Scientists have shown that by simply changing the way they store and roast cocoa beans, they can boost chocolate's antioxidant content. As an added bonus, the differently processed beans produce chocolate that tastes a lot better, according to early tasters.
A team from the University of Ghana and Ghent University in Belgium discovered that by storing cocoa bean pods unopened for seven days and then slow-roasting them at a lower temperature for a longer period of time, they can produce chocolate that's more flavorful and has a higher percentage of polyphenols – the class of blood vessel-supporting antioxidants also found in red wine.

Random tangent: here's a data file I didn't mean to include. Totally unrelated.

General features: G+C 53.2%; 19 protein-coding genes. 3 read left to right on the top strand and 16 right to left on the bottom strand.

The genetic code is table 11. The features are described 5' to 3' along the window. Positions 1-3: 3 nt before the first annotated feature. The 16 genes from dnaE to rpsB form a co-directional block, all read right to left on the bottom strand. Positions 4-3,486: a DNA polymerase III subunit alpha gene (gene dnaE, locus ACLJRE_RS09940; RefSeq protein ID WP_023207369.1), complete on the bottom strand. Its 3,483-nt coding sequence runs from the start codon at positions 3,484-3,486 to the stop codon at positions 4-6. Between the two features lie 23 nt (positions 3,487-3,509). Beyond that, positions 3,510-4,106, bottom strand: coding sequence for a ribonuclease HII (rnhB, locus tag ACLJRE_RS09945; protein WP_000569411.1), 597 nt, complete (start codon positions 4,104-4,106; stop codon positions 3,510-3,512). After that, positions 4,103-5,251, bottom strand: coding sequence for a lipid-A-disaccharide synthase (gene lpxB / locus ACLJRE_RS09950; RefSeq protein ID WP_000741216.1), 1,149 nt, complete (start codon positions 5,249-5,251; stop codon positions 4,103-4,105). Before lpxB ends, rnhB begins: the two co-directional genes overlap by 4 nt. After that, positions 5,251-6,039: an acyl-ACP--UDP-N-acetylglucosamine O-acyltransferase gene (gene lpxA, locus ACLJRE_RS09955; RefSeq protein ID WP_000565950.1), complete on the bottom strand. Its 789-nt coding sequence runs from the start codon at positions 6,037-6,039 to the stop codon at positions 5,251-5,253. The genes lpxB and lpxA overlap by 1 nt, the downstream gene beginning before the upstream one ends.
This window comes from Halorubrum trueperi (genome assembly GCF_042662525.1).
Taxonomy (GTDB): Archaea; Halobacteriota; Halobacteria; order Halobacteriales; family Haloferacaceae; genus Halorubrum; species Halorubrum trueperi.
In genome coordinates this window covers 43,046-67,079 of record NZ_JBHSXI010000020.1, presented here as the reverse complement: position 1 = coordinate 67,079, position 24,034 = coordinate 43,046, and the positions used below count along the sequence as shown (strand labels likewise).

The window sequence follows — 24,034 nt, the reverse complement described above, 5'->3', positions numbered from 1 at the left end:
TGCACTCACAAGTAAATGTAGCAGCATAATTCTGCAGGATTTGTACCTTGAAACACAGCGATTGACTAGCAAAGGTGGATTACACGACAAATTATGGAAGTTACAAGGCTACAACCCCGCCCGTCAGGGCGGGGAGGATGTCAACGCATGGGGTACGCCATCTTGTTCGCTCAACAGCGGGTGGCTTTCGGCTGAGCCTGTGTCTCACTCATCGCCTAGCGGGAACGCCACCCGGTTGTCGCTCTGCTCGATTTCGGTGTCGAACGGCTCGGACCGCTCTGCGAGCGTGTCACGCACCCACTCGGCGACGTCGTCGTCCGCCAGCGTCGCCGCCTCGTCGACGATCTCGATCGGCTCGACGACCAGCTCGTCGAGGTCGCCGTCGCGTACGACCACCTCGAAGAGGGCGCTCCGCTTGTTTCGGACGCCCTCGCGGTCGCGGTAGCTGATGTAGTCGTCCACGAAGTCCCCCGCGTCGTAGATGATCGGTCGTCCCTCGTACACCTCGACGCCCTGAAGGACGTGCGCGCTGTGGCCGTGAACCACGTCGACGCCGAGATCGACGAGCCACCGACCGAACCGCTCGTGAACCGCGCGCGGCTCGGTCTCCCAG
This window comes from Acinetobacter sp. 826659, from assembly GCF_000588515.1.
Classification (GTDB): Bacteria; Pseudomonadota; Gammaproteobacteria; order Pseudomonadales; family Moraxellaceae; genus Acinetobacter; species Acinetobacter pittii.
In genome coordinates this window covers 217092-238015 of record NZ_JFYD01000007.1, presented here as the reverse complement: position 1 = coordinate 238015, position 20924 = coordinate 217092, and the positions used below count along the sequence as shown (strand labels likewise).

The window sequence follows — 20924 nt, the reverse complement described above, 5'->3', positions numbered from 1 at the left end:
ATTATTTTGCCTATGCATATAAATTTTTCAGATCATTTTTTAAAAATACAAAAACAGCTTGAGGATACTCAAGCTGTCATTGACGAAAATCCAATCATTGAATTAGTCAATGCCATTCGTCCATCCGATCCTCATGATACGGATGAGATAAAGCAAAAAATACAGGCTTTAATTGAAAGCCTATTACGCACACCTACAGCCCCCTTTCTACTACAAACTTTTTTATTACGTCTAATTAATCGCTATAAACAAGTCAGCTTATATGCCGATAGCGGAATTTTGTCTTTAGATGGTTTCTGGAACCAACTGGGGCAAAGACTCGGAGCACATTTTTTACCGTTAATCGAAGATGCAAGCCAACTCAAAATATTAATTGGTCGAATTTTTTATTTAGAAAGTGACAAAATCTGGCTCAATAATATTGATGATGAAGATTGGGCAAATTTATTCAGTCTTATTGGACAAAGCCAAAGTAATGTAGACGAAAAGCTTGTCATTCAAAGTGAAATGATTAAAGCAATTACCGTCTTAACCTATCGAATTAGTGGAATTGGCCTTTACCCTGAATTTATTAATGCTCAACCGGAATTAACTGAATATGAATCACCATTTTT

Traditionally, beans are roasted for between 10-20 minutes at 120-130°C, but they found that roasting at a lower temperature for 45 minutes improved the antioxidant activity of the beans.
Lead researcher Emmanual Ohene Afoakwa cautions that it is only the dark chocolate that contains high amounts of cocoa. His team plans to tweak the roasting time to see if there's a way to preserve even more antioxidants and flavor.
Someone deserves a Nobel Prize for this.